And the brand comes up:
“For Ash and many autistic people, familiar clothing can be a lifeline”.
And then, you hear me shout “F*ck off” at the screen.
Of course, there’s commercial b*llsh*t afoot
Vanish, you probably all know it, is a brand of washing soap. “Clothes live longer with Vanish” has been their mantra for a while, but now that autism is a thing and it is known that autistic people care about the sensory aspect of their clothes (and food, and paper, and all surfaces), why not come out during Autism Awareness Month with an ad campaign about autism, in partnership with Ambitious About Autism and Channel 4? Topical! Kudos. They’re so proud of it, they’re shouting about it on their website so loudly the writing goes below the fold (as if I wasn’t upset enough).
The advert had serious backing behind it, so much so that it was directed by Tom Hopper (The King’s Speech, ffs. And Cats, which makes more sense). It’s being praised all over the internet and the industry for providing insights into autism and addressing the diagnosis gender gap, supported by neurodivergent influencers and critics.
I don’t want to blame any individuals here, there isn’t any malice. I’m even glad if this reaches corners of the world that still didn’t know about autism or didn’t believe women could be autistic too.
But this isn’t representation, it’s exploitation.
The campaign latches onto the sensory needs of autistic people to sell more detergent to their families.
It doesn’t get much… dirtier than that. Hah.
But the real problem is the twisted narrative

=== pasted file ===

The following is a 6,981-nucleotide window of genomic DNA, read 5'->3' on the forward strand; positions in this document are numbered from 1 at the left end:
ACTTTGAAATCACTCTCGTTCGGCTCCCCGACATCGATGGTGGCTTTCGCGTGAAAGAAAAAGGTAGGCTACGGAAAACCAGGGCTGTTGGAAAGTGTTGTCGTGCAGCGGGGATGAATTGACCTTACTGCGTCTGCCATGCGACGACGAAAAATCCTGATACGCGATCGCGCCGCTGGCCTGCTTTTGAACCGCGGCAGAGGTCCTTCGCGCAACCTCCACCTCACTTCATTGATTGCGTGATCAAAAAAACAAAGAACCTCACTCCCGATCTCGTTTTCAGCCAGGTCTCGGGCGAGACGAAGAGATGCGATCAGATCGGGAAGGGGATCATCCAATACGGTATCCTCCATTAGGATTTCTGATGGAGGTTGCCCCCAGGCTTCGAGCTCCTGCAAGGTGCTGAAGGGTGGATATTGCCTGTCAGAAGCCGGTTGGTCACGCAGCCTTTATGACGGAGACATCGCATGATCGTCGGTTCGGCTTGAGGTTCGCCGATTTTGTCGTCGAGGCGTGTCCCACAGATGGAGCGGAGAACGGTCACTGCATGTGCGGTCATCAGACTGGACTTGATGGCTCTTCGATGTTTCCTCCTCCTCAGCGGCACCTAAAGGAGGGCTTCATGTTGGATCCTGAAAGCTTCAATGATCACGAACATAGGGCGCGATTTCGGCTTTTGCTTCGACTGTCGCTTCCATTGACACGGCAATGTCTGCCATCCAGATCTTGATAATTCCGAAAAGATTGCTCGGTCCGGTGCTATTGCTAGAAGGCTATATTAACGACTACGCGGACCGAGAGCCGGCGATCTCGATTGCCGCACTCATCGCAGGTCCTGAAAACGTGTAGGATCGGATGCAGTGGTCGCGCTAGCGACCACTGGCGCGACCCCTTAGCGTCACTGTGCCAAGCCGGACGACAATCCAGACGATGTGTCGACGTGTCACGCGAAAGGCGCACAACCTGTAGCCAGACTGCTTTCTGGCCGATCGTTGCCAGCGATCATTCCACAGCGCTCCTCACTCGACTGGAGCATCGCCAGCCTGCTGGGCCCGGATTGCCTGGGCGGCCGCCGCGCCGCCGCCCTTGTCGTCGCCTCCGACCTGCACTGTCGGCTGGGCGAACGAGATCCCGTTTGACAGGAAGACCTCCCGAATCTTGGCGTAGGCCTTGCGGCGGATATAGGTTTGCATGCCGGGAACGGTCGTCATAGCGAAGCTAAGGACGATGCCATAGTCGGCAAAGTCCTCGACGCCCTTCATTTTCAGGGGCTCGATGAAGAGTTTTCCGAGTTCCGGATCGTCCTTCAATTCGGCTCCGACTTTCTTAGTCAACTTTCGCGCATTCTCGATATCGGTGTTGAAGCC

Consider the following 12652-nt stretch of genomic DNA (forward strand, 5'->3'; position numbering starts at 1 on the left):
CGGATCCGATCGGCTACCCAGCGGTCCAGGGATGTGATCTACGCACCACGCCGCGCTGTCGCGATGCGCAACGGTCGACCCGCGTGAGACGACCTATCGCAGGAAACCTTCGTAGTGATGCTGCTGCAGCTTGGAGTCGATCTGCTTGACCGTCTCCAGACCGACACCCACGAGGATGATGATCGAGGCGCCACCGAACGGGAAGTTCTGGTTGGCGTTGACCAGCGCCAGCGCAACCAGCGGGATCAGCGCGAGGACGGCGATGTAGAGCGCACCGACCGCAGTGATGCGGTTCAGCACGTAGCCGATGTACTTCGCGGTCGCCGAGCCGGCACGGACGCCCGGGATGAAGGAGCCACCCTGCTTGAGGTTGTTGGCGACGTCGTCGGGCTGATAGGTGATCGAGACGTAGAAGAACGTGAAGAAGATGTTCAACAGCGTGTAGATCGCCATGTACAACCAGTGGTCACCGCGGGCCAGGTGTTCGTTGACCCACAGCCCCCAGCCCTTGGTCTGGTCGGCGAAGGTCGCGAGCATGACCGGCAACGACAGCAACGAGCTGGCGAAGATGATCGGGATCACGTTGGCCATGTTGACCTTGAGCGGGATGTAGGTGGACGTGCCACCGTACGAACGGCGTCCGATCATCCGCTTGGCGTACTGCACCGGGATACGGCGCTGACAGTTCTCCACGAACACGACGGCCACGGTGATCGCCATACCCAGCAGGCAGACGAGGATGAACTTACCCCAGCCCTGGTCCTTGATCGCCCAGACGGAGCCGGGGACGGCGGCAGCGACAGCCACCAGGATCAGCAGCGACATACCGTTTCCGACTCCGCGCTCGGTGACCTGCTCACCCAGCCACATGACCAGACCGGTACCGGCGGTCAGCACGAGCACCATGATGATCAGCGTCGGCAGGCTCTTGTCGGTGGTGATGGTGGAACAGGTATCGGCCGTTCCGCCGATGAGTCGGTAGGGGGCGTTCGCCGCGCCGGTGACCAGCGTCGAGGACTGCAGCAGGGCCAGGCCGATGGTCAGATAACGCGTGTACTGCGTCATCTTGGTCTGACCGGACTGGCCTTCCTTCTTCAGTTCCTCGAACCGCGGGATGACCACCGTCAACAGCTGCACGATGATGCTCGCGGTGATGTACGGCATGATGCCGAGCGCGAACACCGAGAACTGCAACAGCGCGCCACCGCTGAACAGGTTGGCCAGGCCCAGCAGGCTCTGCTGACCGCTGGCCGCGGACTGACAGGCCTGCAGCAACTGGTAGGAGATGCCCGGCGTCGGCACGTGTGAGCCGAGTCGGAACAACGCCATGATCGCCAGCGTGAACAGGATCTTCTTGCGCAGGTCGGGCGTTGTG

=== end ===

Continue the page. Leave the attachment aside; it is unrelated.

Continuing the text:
I’m angry, but it’s hard to describe the extent, or why watching that commercial ate at my insides and kept me awake at night.
They used an actually autistic girl as the main actress and her real family and friends, the story was meant to be inspired by their real lives in some ways, and you can definitely see a more nuanced treatment of autistic traits than what we’ve seen in the past on TV. They had a great opportunity and they ticked a lot of the good boxes. On paper, it should have been great.
But you can basically see the moment someone said “Hold up, it’s not the autistic kid who’ll buy detergent, let’s shift the focus on the family and show that we have empathy for them the most”.
And in doing so, they’re reinforcing that, even if our needs and feelings as autistic people are finally acknowledged, they just don’t matter. What matters more are the feelings of everyone around us, and how hard it can be for them to deal with us.
It’s triggering, tone deaf and upsetting. It’s also filmed in an extremely dramatic way, and quite flashy, really pumping the gas on the emotional manipulation.
Think of this: what if the story was about an autistic employee, and the focus was on the suffering colleagues and managers who are forced to accommodate them?
We would call that a toxic company culture.
So yes, I’m angry. And deeply hurt. Because there were many ways to tell the same story with equal empathy and compassion for everyone involved. Less drama, more curiosity. Less manipulation, more truth.
I thought we had made more progress than this. I put myself out there consistently to help make more progress than this. It made me feel like the world is just not going to change.
And now I have to time going to the cinema slightly later to avoid seeing it again, for who knows how long. Ffs.
P.S. The Pope’s Exorcist was fun at least. Russel Crowe nailed the accent.